Whether you are about to start a walking program or you’ve been walking regularly, it pays to work on your walking posture and stride to get the most benefits. Beginners should first prepare with a check-up and the right clothes and shoes. Everyone can then benefit from using the best walking technique for posture, arm motion, and stride. Use a schedule to build up your walking time and practice your technique.
Many people walk on a treadmill for an indoor workout. Outdoors, you can hit your favorite trail and add fitness walking poles and enjoy Nordic walking, if you like.

Living Better By Walking
If you walk more each day, you will reap the health benefits of reducing inactivity and being more physically active.

Walking can also enrich your life in other ways.
Explore your environment on foot and notice what is going on around you. You’ll find you never really walk the same way twice. There are always new things to see.
Find pleasant places to walk. Look for walking paths, greenways, and pedestrian streets to enjoy.
Bring along your family and friends. Walking together is a great way to connect with others.
Walk instead of drive for a few trips each week. Walk part of your commute to work or school. Leave the car behind or get off a stop early on public transit. Walk to the store for small items. You’ll save money and have a purpose for getting in your daily steps.
Walk a charity walk to raise money for a cause. Put your steps to good use.
If it’s hard to work walking into your day, try a 15-minute walk on a work break, or walk during your lunch break.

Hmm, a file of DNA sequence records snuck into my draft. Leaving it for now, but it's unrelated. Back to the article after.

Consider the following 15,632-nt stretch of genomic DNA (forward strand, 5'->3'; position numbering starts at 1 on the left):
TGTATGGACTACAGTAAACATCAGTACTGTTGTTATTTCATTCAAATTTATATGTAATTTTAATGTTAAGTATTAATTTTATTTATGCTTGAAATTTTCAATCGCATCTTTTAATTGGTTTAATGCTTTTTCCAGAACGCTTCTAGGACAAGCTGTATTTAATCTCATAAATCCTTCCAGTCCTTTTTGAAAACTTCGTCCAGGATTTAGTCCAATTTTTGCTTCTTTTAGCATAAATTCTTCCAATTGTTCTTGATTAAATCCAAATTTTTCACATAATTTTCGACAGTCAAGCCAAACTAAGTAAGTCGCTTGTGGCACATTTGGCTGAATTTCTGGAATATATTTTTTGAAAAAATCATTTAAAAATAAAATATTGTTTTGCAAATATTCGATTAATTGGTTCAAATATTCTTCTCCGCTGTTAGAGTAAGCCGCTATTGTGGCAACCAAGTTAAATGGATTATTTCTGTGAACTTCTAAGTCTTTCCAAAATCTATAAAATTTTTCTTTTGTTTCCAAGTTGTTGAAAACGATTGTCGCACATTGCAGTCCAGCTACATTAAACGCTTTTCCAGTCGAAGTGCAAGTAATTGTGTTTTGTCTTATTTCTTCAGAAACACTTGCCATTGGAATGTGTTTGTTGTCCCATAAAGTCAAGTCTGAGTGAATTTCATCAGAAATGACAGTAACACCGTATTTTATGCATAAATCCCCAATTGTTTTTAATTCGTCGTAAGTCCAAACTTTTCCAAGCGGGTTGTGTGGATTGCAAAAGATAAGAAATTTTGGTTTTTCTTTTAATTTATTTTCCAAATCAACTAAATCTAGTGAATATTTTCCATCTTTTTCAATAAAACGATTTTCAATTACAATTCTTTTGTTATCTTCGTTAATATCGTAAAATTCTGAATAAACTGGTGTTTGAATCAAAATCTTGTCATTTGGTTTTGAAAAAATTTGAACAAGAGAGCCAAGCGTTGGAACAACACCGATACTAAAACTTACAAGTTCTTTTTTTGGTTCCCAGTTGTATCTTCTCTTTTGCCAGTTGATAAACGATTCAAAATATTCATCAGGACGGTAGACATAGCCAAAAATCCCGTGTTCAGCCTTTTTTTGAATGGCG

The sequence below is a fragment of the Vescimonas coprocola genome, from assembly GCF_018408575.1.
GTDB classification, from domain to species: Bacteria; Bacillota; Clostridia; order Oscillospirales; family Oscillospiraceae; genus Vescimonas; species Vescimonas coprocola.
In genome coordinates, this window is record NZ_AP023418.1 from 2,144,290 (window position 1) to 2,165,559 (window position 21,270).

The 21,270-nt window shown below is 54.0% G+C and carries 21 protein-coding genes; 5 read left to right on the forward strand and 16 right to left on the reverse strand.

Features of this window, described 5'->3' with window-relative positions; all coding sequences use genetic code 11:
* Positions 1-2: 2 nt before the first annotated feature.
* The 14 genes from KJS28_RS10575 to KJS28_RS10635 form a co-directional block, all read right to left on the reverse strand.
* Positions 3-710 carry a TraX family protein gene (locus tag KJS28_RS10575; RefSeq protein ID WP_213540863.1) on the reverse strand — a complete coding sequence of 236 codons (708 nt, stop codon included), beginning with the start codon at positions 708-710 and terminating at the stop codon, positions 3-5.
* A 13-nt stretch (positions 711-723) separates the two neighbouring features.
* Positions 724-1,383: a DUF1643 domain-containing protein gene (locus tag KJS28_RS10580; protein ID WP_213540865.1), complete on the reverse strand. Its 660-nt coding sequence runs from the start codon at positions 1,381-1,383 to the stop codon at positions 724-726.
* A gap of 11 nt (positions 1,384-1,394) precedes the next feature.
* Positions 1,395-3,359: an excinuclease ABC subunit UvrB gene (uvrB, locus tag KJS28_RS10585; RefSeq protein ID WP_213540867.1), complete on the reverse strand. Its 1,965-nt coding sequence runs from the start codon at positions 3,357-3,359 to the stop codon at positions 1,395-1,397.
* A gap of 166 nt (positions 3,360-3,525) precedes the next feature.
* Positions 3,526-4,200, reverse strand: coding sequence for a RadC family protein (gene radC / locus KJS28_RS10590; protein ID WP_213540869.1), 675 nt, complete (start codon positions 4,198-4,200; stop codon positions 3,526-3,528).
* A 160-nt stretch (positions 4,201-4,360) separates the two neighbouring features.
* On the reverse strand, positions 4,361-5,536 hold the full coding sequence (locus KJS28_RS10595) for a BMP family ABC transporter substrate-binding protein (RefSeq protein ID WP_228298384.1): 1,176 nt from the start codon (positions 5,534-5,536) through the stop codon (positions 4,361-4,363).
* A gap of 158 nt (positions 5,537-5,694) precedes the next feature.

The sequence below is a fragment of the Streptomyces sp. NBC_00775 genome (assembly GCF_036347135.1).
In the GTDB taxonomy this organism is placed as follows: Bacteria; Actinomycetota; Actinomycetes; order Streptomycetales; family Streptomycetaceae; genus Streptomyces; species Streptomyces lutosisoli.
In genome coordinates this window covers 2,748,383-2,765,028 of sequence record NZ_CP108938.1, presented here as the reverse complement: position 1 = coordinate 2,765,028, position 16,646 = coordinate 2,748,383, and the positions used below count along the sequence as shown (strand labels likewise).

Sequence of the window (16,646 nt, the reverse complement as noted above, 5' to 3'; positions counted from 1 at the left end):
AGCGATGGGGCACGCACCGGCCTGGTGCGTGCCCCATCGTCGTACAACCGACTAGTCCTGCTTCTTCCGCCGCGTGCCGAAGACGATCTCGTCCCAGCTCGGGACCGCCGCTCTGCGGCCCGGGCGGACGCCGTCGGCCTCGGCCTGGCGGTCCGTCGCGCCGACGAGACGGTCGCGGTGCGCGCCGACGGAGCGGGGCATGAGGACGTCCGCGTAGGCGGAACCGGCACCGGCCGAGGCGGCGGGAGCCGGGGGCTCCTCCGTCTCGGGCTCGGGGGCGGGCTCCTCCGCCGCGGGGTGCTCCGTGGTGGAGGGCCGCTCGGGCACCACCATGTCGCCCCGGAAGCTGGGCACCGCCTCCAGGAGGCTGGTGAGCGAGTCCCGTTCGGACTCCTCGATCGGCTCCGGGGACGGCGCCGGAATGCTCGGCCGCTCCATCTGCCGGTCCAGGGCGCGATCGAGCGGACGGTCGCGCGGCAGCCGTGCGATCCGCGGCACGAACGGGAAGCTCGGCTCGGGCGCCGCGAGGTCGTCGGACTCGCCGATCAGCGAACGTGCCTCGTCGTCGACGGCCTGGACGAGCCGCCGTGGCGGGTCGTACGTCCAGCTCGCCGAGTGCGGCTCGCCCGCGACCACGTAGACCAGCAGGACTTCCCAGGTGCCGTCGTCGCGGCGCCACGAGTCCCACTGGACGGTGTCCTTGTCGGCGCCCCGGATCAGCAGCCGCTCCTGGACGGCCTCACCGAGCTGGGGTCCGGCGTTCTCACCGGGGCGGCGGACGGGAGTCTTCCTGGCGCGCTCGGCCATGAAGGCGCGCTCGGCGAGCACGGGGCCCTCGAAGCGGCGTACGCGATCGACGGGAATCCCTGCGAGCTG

Next Steps for Your Walking Life
Once you have been walking more at home, work or school, you may now wish to take a more challenging walk or start exploring on foot.

Plan a walking vacation. Getaways don’t have to involve just sitting on the beach or the deck of a cruise ship. Add walking to your vacations and come back invigorated and refreshed.
Take a walking trek. You could walk the Camino de Santiago in Spain, walk across England or Ireland, or enjoy other long-distance walking paths.

 You got this. You started walking before you could speak in full sentences. Build your walking time and speed incrementally. Start with a 10- to 15-minute walk. Once that feels good, build up your time a few minutes for each outing. Slow and steady wins the race. Remember, at any speed, you’re lapping everyone who is just sitting and thinking they should be exercising. Yes, walking is a real exercise.
If you keep at it, you will find training effects that kick in. You will be able to walk faster and tackle hills. What seemed impossible two months ago is now something you can do without stress. You will enjoy the confidence of knowing how far you can make it on your own two feet.

2008 physical activity guidelines for Americans: Be active, healthy, and happy: Be active, healthy, and happy. Washington, DC: U.S. Dept. of Health and Human Services; December 11, 2008.
American Diabetes Association. Walking – A great place to start! May 19, 2015.
CDC. Physical activity for a healthy weight. May 15, 2015.
CDC. Physical activity for arthritis. 9, 2016.
Depression (major depressive disorder) depression and anxiety: Exercise eases symptoms. Mayoclinic. October 2014.